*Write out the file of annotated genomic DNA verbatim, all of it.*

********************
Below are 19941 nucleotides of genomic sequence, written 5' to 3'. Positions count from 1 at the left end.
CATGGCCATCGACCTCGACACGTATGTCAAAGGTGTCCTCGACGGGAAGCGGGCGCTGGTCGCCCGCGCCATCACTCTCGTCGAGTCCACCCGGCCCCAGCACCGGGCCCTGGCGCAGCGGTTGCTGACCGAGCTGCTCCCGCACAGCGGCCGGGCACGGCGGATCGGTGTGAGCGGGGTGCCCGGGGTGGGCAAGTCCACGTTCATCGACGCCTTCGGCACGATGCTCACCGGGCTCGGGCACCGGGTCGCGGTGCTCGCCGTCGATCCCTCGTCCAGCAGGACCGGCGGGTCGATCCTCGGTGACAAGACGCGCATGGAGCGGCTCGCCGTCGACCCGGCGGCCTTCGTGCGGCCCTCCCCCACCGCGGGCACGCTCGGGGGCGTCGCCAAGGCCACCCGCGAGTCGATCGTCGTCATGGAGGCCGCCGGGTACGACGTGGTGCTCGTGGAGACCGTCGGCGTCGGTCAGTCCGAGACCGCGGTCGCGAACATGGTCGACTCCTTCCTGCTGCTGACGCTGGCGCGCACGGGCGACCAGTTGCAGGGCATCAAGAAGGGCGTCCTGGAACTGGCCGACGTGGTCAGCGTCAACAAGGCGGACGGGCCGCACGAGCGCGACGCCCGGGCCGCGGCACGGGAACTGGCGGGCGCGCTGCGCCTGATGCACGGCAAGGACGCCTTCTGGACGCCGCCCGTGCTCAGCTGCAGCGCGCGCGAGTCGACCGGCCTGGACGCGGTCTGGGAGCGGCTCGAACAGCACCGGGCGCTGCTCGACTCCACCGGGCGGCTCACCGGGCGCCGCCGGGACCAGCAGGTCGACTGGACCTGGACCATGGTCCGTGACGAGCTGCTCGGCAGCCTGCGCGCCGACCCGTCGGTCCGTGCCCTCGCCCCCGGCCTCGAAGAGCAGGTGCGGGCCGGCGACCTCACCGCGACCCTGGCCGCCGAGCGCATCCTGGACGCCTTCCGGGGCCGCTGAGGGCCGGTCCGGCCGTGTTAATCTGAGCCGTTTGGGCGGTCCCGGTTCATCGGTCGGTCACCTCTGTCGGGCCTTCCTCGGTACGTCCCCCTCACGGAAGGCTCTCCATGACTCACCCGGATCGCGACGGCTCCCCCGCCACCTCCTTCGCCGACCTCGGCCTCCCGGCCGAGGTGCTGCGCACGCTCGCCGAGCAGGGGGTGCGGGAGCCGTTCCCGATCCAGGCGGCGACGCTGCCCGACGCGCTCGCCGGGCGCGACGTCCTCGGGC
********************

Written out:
Below are 19941 nucleotides of genomic sequence, written 5' to 3'. Positions count from 1 at the left end.
CATGGCCATCGACCTCGACACGTATGTCAAAGGTGTCCTCGACGGGAAGCGGGCGCTGGTCGCCCGCGCCATCACTCTCGTCGAGTCCACCCGGCCCCAGCACCGGGCCCTGGCGCAGCGGTTGCTGACCGAGCTGCTCCCGCACAGCGGCCGGGCACGGCGGATCGGTGTGAGCGGGGTGCCCGGGGTGGGCAAGTCCACGTTCATCGACGCCTTCGGCACGATGCTCACCGGGCTCGGGCACCGGGTCGCGGTGCTCGCCGTCGATCCCTCGTCCAGCAGGACCGGCGGGTCGATCCTCGGTGACAAGACGCGCATGGAGCGGCTCGCCGTCGACCCGGCGGCCTTCGTGCGGCCCTCCCCCACCGCGGGCACGCTCGGGGGCGTCGCCAAGGCCACCCGCGAGTCGATCGTCGTCATGGAGGCCGCCGGGTACGACGTGGTGCTCGTGGAGACCGTCGGCGTCGGTCAGTCCGAGACCGCGGTCGCGAACATGGTCGACTCCTTCCTGCTGCTGACGCTGGCGCGCACGGGCGACCAGTTGCAGGGCATCAAGAAGGGCGTCCTGGAACTGGCCGACGTGGTCAGCGTCAACAAGGCGGACGGGCCGCACGAGCGCGACGCCCGGGCCGCGGCACGGGAACTGGCGGGCGCGCTGCGCCTGATGCACGGCAAGGACGCCTTCTGGACGCCGCCCGTGCTCAGCTGCAGCGCGCGCGAGTCGACCGGCCTGGACGCGGTCTGGGAGCGGCTCGAACAGCACCGGGCGCTGCTCGACTCCACCGGGCGGCTCACCGGGCGCCGCCGGGACCAGCAGGTCGACTGGACCTGGACCATGGTCCGTGACGAGCTGCTCGGCAGCCTGCGCGCCGACCCGTCGGTCCGTGCCCTCGCCCCCGGCCTCGAAGAGCAGGTGCGGGCCGGCGACCTCACCGCGACCCTGGCCGCCGAGCGCATCCTGGACGCCTTCCGGGGCCGCTGAGGGCCGGTCCGGCCGTGTTAATCTGAGCCGTTTGGGCGGTCCCGGTTCATCGGTCGGTCACCTCTGTCGGGCCTTCCTCGGTACGTCCCCCTCACGGAAGGCTCTCCATGACTCACCCGGATCGCGACGGCTCCCCCGCCACCTCCTTCGCCGACCTCGGCCTCCCGGCCGAGGTGCTGCGCACGCTCGCCGAGCAGGGGGTGCGGGAGCCGTTCCCGATCCAGGCGGCGACGCTGCCCGACGCGCTCGCCGGGCGCGACGTCCTCGGGC